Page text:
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  Metros   Delhi  15 Jun 2018  Cricket, a balm for expats in South Delhi’s ‘Little Afghanistan’

Cricket, a balm for expats in South Delhi’s ‘Little Afghanistan’

THE ASIAN AGE. | SAYAN MUKHERJEE
Published : Jun 15, 2018, 4:43 am IST
Updated : Jun 15, 2018, 4:43 am IST

Many eateries plan to telecast Afghanistan’s matches from now on to draw in custom.

Rashid Khan
 Rashid Khan

New Delhi: For the large number of patrons packed into the Al-Naseeb eatery in Lajpat Nagar’s Central Market, Yamin Ahmadzai’s dismissal of opening batsman Shikhar Dhawan was a moment of pure delight.

India’s openers had ripped into the bowling in the opening session of Afghanistan’s first-ever Test match, in faraway Bengaluru, and when the stocky fast bowler had Dhawan caught in the slips for Afghanistan’s first-ever Test wicket, it was time to celebrate.

 

“It is a very big occasion for Afghanistan. A proud moment for us. This is the golden period of Afghanistan cricket. Playing the top-ranked Indian Test team is an honour,” Masmullah Hazrat, who has recently opened the restaurant in Lajpat Nagar II, told this paper on Thursday.

Afghans residing in Lajpat Nagar, often called “Little Afghanistan” for their numbers — believed to be between 30,000 and 40,000 — say the country’s steady rise through the echelons of cricket has given them a joy they have desperately craved.

Owners of Afghan-themed restaurants in the area also hope the rising stature in cricket will help people get accustomed to the country’s signature dishes, helping in their business.

 

Many eateries plan to telecast Afghanistan’s matches from now on to draw in custom.

Hazrat pins hopes on star 19-year-old spinner Rashid Khan, who wowed one and all with his 21 wickets in the Indian Premier League for Sunrisers Hyderabad and feats elsewhere in T20 leagues around the world.

“Rashid is our hero. The IPL has helped him and other Afghan players develop a lot. His success inspires our country’s people,” he said.

Rashid (1/120) and co-spinner Mujeeb ur Rahman (1/69) helped Afghanistan claw their way back in Bengaluru after Dhawan and Murali Vijay had pummelled their bowlers on the first day of the Test. “Definitely a huge moment for us. For so long the condition of our country wasn’t stable. People there have suffered a lot. Now with Afghanistan playing Test cricket we have something to cheer about,” Ahmed Fawad Ahmedi, 35, said. Afghan cricket, which started from refugee camps in Pakistan, has seen a steady rise over the years, including a recent beating of Bangladesh 3-0 in a three-match T20 series that has helped them climb to eighth in the world T20 rankings, above Sri Lanka and Bangladesh. They are currently 10th in the ODI rankings, ahead of Zimbabwe. The series victory over Bangladesh at their new home away from home, Dehradun, has only emboldened their belief that they can shine at the international level.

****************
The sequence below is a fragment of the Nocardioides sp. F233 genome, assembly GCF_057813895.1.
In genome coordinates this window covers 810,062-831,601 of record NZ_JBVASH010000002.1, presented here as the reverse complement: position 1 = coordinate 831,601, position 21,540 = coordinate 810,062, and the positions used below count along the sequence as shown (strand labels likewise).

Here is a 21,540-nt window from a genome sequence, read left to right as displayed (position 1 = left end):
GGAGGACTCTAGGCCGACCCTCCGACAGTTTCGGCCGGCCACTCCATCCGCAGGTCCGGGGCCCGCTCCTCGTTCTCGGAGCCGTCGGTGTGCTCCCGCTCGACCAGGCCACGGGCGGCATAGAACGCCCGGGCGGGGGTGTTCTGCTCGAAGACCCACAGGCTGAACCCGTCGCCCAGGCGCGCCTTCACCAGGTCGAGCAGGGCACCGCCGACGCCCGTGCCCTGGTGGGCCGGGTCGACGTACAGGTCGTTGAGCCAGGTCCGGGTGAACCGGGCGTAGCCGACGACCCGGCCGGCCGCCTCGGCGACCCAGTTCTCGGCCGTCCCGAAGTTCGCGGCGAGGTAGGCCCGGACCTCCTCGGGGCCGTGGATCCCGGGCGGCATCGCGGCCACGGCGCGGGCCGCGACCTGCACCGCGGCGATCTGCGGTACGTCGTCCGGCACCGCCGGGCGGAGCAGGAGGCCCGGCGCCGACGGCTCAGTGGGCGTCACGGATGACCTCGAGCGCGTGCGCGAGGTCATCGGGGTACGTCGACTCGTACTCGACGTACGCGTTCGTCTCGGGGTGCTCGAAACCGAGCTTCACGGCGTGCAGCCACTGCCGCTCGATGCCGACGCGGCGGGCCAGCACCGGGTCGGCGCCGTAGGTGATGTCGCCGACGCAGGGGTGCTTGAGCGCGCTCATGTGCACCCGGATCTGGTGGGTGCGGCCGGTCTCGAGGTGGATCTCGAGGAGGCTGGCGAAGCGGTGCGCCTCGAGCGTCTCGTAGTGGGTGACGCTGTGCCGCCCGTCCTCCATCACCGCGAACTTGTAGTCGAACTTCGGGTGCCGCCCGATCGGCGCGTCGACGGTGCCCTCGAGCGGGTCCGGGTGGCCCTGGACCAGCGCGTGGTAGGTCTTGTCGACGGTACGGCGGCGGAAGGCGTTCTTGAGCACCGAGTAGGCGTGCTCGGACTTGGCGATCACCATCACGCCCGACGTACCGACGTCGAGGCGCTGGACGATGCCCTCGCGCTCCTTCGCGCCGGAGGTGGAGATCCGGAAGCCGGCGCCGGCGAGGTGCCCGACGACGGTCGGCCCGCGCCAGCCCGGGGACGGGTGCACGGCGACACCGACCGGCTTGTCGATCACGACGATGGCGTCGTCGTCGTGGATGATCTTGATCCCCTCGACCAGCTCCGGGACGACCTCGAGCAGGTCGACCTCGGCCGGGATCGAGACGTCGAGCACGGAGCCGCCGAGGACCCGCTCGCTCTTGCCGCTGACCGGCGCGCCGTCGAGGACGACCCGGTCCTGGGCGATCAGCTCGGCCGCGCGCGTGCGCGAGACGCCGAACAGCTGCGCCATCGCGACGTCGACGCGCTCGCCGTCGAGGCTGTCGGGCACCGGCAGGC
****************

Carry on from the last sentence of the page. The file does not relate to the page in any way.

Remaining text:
“Bangladesh were not easy opposition. They have beaten India in T20s and ODIs in the past. We have also had a good run in ODIs,” Hazrat said, before acknowledging that Tests pose a different challenge.

“Test cricket is huge. Of course it won’t be easy. But we have quality spinners who can prove to a handful.” Rashid’s success has helped his countrymen warm up to cricket significantly.

“Even five years ago nobody thought of playing cricket or taking it up as a profession. But now every kid in each family is talking about cricket and wants to know about the game.

“Nobody could have believed this was possible five years ago. Now the older generation of people is also praying for the team’s win. This transformation is interesting,” Hazrat added.

 

Tags: yamin ahmadzai, al-naseeb, shikhar dhawan